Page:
President Obama now has a Facebook Messenger bot

Author

Khari Johnson

August 11, 2016

The White House announced today that President Obama will use a Facebook Messenger bot to receive correspondence from citizens. People who send messages to the White House Facebook page will now speak with the bot. Those messages will be considered among letters read by the president.

President Obama has read 10 letters a day since entering office in 2009, he said. Until now, letters could be sent in the mail and messages through the White House website. White House Director of Presidential Correspondence Fiona Reeves chooses the letters the president reads every day.

As with paper letters, there is virtually no limit to the size of the message you can send the president’s bot. Unlike a paper letter, the bot asks if you want to add to your note each time you send a message.

The sender’s phone number, address, and email address are also requested, in case the president or White House want to contact message senders. The personal information collected will not be used for any purpose unrelated to presidential correspondence, a White House spokesperson told VentureBeat via email.

You cannot yet tell the president how you feel with a GIF or emoji. The president’s bot only accepts text.

Screen Shot 2016-08-10 at 8.14.29 AM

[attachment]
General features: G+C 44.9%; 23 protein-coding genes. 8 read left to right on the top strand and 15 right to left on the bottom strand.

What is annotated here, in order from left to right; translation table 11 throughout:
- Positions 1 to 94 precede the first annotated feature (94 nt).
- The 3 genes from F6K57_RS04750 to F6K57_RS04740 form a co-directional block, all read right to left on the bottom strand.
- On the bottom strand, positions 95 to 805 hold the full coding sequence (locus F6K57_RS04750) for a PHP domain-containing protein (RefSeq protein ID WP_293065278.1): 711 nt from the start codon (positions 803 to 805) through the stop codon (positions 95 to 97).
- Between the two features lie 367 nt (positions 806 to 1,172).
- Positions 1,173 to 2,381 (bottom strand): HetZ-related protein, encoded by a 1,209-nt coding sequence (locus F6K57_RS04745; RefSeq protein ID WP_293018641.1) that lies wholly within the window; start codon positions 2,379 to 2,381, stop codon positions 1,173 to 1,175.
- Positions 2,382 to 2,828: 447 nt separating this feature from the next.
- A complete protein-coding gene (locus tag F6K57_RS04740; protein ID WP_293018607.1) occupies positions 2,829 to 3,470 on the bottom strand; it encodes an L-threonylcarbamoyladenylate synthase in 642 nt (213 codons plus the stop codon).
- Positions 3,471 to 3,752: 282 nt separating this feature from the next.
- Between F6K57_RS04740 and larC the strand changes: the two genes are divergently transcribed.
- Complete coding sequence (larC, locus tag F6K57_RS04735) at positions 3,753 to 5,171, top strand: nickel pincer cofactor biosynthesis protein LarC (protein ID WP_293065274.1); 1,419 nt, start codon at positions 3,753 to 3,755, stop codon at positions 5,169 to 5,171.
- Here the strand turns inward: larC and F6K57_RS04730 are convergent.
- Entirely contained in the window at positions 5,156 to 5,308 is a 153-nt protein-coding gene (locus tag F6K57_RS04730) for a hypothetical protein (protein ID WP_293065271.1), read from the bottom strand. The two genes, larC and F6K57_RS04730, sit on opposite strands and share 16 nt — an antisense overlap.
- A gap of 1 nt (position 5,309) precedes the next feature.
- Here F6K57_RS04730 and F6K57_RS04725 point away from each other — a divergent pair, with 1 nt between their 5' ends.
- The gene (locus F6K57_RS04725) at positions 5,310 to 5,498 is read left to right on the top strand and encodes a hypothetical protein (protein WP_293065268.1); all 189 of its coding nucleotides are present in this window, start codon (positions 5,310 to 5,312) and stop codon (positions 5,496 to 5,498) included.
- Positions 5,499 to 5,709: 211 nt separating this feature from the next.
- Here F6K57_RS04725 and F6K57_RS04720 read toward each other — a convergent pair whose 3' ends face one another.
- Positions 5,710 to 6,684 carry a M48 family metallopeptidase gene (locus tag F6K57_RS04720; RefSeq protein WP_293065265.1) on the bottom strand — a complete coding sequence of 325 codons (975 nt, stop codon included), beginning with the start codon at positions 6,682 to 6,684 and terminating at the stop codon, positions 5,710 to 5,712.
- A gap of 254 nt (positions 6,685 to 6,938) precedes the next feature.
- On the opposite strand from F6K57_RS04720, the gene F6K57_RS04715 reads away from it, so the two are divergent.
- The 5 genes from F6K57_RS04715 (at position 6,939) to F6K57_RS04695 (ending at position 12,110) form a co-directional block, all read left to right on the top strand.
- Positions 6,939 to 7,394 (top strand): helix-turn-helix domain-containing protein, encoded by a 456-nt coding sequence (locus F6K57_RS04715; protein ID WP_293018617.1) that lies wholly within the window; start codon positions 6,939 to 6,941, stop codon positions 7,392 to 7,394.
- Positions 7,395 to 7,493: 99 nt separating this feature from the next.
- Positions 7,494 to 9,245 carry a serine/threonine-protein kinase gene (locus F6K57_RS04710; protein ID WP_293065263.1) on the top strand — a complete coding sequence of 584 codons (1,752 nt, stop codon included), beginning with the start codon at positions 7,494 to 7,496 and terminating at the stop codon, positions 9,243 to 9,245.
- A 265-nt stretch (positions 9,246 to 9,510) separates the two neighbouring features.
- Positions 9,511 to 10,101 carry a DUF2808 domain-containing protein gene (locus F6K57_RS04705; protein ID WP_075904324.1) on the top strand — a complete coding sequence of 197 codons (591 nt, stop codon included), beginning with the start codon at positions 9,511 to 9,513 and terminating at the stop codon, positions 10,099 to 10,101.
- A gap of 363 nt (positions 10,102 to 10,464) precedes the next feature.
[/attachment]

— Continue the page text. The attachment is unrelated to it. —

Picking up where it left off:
The president does not currently have plans to extend his bot to other platforms like Skype or Slack, a White House spokesperson told VentureBeat.

Among instances of the Obama responding to letters he receives, in 2015 the president replied to a girl from Massachusetts who didn’t understand why there are no women on U.S. currency. Earlier this year, a letter from a little girl hit by the water crisis in Flint, Michigan — who became known as Little Miss Flint — prompted a visit from the president.

“…what’s interesting is not only do these letters help me to stay in touch with the people who sent me here, or the people who voted against me,” said President Obama in a White House blog post “but a lot of times they identify problems that might not have percolated up through the various agencies and bureaucracies. And more than once there have been occasions where these letters inspired action on real problems that are out there.”

Update 9:34 a.m. Aug. 10, 2016: This story was modified to include details received from the White House after publication related to the collection of personal information and the possibility of the bot being added to chat apps other than Facebook Messenger.

This article was written by Khari Johnson from VentureBeat and was legally licensed through the NewsCred publisher network.

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